Brazil 2 Essay, Research Paper On January 12, 1999, over a billion dollars fled Brazil. Three days later, the Central Bank attempted to bring about a limited devaluation of the Brazilian currency, the real, but it failed to prevent a free fall. Over the next two days, another $3 billion was pulled out, and by the end of the month, the real had lost over 40 percent of its value.
Brazil 2 Essay, Research Paper
On January 12, 1999, over a billion dollars fled Brazil. Three days later, the Central Bank attempted to bring about a limited devaluation of the Brazilian currency, the real, but it failed to prevent a free fall. Over the next two days, another $3 billion was pulled out, and by the end of the month, the real had lost over 40 percent of its value. The Central Bank president resigned, his successor lasted a week, and as speculative attacks continued, President Fernando Henrique Cardoso, in some desperation, sought out one of international financier George Soros’s closest associates, Arminio Fraga, for the job. Fraga used to manage a fund that took bets on macroeconomic changes, such as currency devaluations in places like Brazil. It was, as the Brazilian press pointed out, a case of putting the fox among the chickens.
The outlook for 1999 is grim. Brazil is facing a deep recession and a return of inflation; continuing volatility in the value of its currency; a political cat fight over fiscal reform legislation in Congress; acute stress in the relationship between the federal government and the states; the risk of defaults on state and federal government debt as well as in the private sector; and astronomic and unsustainable interest rates.
For Brazil’s partners in Mercosurthe common market that joins Argentina, Paraguay, Uruguay, and Brazil-its plunge into recession and the quantum leap in the price of their own exports in the Brazilian market (especially for Argentina, which has locked its own currency into a one-to-one relationship with the U.S. dollar by means of a currency board) has put enormous strains on the fledgling trade bloc. Other Latin American governments worried that investors would not differentiate between Brazil and the rest of the region, slowing down access to the foreign capital needed to meet their own borrowing requirements. The rest of the world grew fearful of “contagion.” For the International Monetary Fund (IMF) and the U.S. Treasury (and ultimately the American taxpayer), which gambled in November 1998 that a huge $41.5 billion package of multilateral assistance for Brazil would sustain the value of the real, the realization began to sink in that, as with Russia, good money might well have been dropped once again into yet another bottomless pit.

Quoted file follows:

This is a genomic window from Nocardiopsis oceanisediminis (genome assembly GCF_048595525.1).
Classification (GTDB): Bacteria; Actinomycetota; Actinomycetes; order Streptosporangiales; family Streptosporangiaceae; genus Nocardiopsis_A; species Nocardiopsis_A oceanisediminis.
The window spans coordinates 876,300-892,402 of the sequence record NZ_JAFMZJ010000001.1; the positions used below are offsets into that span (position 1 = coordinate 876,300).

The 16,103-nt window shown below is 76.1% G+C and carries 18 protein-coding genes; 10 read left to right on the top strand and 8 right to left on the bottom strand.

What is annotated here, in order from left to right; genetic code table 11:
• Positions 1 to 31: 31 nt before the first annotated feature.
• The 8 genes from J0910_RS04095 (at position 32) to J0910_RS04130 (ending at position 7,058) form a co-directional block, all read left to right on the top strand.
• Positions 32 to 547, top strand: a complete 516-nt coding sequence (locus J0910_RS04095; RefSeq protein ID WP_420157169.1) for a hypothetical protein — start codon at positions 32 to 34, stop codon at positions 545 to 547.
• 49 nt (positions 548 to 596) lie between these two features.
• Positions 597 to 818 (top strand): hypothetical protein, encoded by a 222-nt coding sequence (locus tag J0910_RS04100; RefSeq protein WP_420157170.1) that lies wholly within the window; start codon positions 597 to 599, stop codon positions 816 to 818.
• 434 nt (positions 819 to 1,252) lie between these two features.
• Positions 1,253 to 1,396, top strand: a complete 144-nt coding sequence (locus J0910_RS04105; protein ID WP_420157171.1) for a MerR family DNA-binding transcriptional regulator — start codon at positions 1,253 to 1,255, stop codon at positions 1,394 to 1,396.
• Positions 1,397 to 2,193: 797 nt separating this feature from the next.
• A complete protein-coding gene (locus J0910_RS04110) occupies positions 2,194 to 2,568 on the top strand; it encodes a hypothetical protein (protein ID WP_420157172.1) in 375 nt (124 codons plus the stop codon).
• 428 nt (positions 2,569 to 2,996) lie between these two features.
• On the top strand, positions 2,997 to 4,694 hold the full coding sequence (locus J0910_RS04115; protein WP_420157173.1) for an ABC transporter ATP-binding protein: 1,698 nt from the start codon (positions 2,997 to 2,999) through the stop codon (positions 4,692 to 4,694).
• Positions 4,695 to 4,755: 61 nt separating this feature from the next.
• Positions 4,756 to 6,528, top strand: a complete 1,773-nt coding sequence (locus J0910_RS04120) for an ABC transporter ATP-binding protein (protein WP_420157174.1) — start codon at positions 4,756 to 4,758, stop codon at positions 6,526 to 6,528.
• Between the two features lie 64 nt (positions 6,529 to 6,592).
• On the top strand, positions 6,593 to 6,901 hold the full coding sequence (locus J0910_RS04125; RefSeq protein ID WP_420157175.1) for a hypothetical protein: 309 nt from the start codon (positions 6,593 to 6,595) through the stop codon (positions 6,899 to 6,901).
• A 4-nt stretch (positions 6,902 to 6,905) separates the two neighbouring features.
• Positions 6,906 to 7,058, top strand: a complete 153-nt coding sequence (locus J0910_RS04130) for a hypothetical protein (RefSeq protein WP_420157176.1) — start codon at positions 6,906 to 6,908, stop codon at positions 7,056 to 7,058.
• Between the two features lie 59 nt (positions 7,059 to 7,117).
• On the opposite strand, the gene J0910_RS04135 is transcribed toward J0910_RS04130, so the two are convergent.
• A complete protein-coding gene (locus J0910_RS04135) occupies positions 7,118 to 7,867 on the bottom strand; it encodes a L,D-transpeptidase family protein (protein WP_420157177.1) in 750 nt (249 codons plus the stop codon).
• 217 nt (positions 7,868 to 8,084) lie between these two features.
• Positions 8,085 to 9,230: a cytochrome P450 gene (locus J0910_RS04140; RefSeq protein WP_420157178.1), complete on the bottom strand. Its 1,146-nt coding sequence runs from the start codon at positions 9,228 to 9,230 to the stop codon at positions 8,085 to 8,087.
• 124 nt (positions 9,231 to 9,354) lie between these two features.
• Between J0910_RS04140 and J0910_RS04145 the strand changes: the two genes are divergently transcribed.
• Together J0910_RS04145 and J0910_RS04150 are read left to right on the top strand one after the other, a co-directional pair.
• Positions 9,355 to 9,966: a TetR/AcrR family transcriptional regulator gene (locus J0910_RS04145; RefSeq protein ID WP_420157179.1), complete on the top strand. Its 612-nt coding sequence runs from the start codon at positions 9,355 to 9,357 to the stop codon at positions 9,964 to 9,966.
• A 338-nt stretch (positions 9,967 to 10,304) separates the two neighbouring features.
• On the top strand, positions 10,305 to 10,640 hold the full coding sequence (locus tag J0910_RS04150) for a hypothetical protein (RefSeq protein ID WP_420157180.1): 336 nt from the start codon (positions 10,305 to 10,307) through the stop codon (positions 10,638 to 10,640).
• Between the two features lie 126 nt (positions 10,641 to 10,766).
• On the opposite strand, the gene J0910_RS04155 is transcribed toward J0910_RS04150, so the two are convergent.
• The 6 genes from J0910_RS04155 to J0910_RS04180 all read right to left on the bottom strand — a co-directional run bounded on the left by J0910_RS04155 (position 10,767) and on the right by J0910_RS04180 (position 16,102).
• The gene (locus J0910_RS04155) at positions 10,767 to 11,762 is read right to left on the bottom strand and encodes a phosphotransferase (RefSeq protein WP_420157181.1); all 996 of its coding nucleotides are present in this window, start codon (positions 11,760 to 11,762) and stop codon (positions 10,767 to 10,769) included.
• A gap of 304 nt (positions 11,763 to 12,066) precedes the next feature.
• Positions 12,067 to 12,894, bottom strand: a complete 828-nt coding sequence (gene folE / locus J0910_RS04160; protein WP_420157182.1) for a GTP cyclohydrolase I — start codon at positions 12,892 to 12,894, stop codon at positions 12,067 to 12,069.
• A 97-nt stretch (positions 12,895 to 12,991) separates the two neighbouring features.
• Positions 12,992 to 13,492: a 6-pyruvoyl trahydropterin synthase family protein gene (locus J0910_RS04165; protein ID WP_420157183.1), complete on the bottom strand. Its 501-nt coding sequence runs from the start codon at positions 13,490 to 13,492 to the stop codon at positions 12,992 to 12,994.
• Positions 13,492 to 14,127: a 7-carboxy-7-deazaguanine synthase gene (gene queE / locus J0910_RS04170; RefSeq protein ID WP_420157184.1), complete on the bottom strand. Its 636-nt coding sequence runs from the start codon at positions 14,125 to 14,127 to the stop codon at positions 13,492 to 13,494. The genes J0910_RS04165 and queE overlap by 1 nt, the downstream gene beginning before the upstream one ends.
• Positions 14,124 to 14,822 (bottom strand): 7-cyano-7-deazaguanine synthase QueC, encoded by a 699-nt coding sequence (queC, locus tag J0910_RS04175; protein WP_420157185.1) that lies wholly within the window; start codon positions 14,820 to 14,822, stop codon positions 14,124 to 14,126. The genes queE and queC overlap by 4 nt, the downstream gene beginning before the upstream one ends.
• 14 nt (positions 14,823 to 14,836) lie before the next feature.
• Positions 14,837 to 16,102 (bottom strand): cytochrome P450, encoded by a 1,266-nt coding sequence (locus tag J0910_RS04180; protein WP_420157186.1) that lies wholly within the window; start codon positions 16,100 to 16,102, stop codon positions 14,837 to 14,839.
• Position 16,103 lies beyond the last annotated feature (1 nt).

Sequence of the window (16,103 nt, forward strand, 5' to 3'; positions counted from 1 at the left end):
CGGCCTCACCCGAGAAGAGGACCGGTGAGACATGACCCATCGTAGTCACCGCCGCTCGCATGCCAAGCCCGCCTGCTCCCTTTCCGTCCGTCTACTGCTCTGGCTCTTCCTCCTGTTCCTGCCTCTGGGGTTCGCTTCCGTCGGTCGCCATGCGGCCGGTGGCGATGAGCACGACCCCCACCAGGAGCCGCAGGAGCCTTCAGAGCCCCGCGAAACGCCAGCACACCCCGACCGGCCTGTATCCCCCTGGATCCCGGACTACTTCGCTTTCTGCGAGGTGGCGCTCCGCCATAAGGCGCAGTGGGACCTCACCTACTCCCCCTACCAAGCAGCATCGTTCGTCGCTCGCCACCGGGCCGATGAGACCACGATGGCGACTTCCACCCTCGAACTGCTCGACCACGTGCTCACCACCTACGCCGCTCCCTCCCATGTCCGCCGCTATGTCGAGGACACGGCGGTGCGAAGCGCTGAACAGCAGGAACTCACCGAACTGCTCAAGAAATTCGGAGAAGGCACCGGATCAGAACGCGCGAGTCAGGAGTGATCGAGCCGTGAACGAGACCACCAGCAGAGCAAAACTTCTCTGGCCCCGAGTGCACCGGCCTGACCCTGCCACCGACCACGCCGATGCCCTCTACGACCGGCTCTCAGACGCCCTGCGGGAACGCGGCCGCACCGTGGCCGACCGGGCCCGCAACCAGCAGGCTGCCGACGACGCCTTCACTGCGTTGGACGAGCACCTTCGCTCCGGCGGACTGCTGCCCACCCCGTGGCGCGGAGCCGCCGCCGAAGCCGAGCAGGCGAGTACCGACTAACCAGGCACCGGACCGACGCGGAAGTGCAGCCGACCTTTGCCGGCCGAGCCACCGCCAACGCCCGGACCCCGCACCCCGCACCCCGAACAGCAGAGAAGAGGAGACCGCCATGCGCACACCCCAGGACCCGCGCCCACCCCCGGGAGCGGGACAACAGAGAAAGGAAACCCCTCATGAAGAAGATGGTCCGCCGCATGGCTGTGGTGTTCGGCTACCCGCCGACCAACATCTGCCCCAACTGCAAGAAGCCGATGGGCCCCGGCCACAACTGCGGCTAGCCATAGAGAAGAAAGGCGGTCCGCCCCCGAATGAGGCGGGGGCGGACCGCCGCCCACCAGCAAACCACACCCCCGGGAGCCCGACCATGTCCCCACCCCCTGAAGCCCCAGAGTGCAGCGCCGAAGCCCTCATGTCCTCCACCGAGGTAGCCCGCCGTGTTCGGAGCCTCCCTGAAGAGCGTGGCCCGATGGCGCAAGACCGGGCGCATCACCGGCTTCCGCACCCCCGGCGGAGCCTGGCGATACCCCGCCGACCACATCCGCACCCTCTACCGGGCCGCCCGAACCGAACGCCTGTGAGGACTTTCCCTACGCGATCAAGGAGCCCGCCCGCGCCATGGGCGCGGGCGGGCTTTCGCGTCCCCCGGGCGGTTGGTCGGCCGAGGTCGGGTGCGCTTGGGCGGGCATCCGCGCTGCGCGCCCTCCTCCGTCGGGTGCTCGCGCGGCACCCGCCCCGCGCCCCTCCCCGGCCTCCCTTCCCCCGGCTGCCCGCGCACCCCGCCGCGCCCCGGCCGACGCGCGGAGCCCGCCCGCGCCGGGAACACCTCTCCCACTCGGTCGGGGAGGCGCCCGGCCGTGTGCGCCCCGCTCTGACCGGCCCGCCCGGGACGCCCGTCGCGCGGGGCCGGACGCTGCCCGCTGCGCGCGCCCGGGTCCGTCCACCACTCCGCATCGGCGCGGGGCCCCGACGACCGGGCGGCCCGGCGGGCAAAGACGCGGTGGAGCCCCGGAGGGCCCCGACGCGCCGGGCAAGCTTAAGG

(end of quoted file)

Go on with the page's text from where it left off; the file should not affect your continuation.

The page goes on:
The Fall from Grace
How did Brazil get into this sorry state? Who or what was to blame? The fall from grace was dramatic, to say the least. Only a year before, this vast South American nation of 167 million people, with the world’s eighth largest economy, had seemed firmly set on the path to a more prosperous, modern, and even equitable future. It was led by a polyglot, internationally minded leader of high intelligence who was hailed in European capitals and in Washington as the archetype of the new Latin American leader who would pull the region firmly into the new world envisioned by the “Washington consensus”-a world of free trade, open markets, privatized state corporations, and flourishing democracies. Beginning in late 1994, Brazil had broken the old pattern of hyperinflation by the skillful introduction of a new currency-the real-which was tied to the U.S. dollar but allowed to fluctuate within a narrow band. The immediate positive effects were quickly felt by the Brazilian population, especially those who lived precariously on the edge of destitution. For the first time in decades poor people had cash in their pockets that retained its value, and could not only buy more food but also consumer goods.